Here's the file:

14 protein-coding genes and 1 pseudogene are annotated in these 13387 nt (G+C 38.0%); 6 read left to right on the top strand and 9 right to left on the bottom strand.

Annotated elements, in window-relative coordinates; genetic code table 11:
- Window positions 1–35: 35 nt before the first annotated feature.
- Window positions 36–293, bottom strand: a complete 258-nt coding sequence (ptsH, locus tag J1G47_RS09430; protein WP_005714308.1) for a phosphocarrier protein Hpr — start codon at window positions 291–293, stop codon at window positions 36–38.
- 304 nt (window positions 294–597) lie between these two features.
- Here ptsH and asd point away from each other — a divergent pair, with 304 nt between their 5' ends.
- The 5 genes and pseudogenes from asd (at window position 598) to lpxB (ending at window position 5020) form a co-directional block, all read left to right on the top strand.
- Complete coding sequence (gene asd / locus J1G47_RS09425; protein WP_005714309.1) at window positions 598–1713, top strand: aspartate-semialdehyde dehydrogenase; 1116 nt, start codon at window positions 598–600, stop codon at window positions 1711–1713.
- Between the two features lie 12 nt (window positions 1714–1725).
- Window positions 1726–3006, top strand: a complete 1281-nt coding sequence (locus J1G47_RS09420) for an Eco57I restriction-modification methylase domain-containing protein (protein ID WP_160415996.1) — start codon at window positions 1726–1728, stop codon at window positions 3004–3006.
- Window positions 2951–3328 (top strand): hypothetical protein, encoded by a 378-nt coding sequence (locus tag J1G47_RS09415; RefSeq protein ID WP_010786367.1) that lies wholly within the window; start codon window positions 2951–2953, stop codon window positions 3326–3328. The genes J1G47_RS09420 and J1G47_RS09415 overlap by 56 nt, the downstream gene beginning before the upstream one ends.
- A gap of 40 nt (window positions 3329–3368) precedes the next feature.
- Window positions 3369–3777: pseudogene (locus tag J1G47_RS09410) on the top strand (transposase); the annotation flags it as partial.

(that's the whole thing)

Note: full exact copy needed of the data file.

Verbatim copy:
14 protein-coding genes and 1 pseudogene are annotated in these 13387 nt (G+C 38.0%); 6 read left to right on the top strand and 9 right to left on the bottom strand.

Annotated elements, in window-relative coordinates; genetic code table 11:
- Window positions 1–35: 35 nt before the first annotated feature.
- Window positions 36–293, bottom strand: a complete 258-nt coding sequence (ptsH, locus tag J1G47_RS09430; protein WP_005714308.1) for a phosphocarrier protein Hpr — start codon at window positions 291–293, stop codon at window positions 36–38.
- 304 nt (window positions 294–597) lie between these two features.
- Here ptsH and asd point away from each other — a divergent pair, with 304 nt between their 5' ends.
- The 5 genes and pseudogenes from asd (at window position 598) to lpxB (ending at window position 5020) form a co-directional block, all read left to right on the top strand.
- Complete coding sequence (gene asd / locus J1G47_RS09425; protein WP_005714309.1) at window positions 598–1713, top strand: aspartate-semialdehyde dehydrogenase; 1116 nt, start codon at window positions 598–600, stop codon at window positions 1711–1713.
- Between the two features lie 12 nt (window positions 1714–1725).
- Window positions 1726–3006, top strand: a complete 1281-nt coding sequence (locus J1G47_RS09420) for an Eco57I restriction-modification methylase domain-containing protein (protein ID WP_160415996.1) — start codon at window positions 1726–1728, stop codon at window positions 3004–3006.
- Window positions 2951–3328 (top strand): hypothetical protein, encoded by a 378-nt coding sequence (locus tag J1G47_RS09415; RefSeq protein ID WP_010786367.1) that lies wholly within the window; start codon window positions 2951–2953, stop codon window positions 3326–3328. The genes J1G47_RS09420 and J1G47_RS09415 overlap by 56 nt, the downstream gene beginning before the upstream one ends.
- A gap of 40 nt (window positions 3329–3368) precedes the next feature.
- Window positions 3369–3777: pseudogene (locus tag J1G47_RS09410) on the top strand (transposase); the annotation flags it as partial.